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Let us imagine there is a container full of small particles which are allowed to collide with each other and the container walls (in 2D). If I initialise the system with given velocities and positions at $t = 0$, and reverse the velocity of every particle at $t = 5$, then at $t = 10$ the particles should exactly return to their initial velocities and positions.

However, when I simulate this experiment with simple 2D physics, the particles fail to return to the initial state if they are allowed to both collide with each other and container walls. So the question is Is my understanding of the physics wrong or is there something wrong with the simulation itself ?

When only collision with container walls or collision with other particles is allowed, the particles more or less return to the same situation. However, when both are allowed they just don't. The only interactions in the simulation are 2D collisions between the particles which conserve momentum and collisions with the "walls" which just reverse the corresponding $x$ or $y$ component of the velocity.

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You are rediscovering the chaotic behavior of non-integrable systems. The reason the system does not recover exactly its original state is due to the unavoidable round-off which makes the final dynamic configuration slightly, but definitely different from the exact evolution. Even after a few steps. When velocities are reversed, since the system is not starting from the exact final state, after the same number of steps of the direct evolution, it does not go back to the original starting point. It is a direct check of the exponential divergence of chaotic trajectories.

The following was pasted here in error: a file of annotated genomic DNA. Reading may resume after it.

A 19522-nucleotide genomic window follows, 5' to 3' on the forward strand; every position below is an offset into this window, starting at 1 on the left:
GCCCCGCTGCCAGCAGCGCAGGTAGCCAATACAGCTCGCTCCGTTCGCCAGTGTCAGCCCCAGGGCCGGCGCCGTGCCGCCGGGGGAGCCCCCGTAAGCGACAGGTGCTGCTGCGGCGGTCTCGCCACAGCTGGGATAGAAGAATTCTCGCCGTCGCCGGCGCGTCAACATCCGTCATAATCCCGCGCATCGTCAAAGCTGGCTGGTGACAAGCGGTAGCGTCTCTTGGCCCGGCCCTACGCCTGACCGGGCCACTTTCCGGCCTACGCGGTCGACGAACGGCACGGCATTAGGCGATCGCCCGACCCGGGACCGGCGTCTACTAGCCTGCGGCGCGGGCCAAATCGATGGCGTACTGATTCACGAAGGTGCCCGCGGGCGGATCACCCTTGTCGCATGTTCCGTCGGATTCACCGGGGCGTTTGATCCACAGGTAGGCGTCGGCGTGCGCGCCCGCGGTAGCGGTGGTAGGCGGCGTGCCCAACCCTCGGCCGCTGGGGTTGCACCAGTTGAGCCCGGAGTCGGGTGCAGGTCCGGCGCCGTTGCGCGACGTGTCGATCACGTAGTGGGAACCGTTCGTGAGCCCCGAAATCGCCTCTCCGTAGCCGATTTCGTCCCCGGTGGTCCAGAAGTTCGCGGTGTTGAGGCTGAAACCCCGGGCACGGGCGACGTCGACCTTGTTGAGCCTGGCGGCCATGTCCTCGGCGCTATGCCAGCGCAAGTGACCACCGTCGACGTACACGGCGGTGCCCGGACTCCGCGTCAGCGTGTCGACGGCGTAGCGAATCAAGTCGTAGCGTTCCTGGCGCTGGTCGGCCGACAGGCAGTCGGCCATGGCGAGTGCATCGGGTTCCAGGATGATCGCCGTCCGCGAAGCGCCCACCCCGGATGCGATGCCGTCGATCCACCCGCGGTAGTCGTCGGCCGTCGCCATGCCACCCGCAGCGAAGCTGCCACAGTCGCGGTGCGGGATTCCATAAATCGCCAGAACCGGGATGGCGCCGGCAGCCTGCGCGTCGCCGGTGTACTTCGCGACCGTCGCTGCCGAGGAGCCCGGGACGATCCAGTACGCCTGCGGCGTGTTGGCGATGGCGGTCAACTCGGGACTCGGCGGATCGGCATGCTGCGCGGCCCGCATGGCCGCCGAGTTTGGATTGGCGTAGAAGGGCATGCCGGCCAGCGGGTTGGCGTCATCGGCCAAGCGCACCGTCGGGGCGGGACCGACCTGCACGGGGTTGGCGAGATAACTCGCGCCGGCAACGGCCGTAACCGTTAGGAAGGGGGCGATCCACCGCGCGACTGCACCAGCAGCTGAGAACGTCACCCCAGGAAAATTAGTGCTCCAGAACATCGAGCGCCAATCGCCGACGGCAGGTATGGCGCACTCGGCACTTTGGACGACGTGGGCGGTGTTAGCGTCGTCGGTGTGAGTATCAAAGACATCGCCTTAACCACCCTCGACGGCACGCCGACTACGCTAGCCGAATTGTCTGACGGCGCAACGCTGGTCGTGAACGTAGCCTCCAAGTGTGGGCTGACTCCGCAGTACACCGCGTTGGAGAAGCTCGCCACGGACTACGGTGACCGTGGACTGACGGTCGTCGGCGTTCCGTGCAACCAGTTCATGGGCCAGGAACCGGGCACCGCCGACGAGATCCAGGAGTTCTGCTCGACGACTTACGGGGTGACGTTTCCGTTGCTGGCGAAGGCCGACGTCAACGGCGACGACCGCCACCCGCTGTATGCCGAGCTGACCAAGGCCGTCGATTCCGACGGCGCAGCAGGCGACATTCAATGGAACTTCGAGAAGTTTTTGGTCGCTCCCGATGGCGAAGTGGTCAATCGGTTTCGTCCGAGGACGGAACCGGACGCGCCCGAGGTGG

The simplest situations you may use to check the phenomenon are the so called chaotic billiards, i.e. two-dimensional surfaces exhibiting the same phenomenon of exponential divergences of close trajectories even for a single point-like particle experiencing elastic collisions. Probably the simplest are the "Sinai billiard" and the "Stadium billiard". Writing a computer code to exploit their chaotic dynamics is a simple but rewarding exercise.

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  • $\begingroup$ Well that sucks :D I was hoping to gain insight on problems like time-reversal and Loschmidt's paradox by creating simulations and playing with them. Thanks for your answer, it seems to me that it is the issue. $\endgroup$ – mlg556 Aug 9 at 21:03
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    $\begingroup$ @mlg556 Well, actually you can use simulation, but it is necessary to get rid of the round-off error. The solution is less simple but feasible: integer programming. It has been done. You may be find useful the paper by Levesque and Verlet "Molecular Dynamics and Time Reversibility" Journal of Statistical Physics 72, 519 (1993). $\endgroup$ – GiorgioP Aug 9 at 21:24
  • $\begingroup$ I will be sure to check it out, thanks for the direction! $\endgroup$ – mlg556 Aug 9 at 22:20

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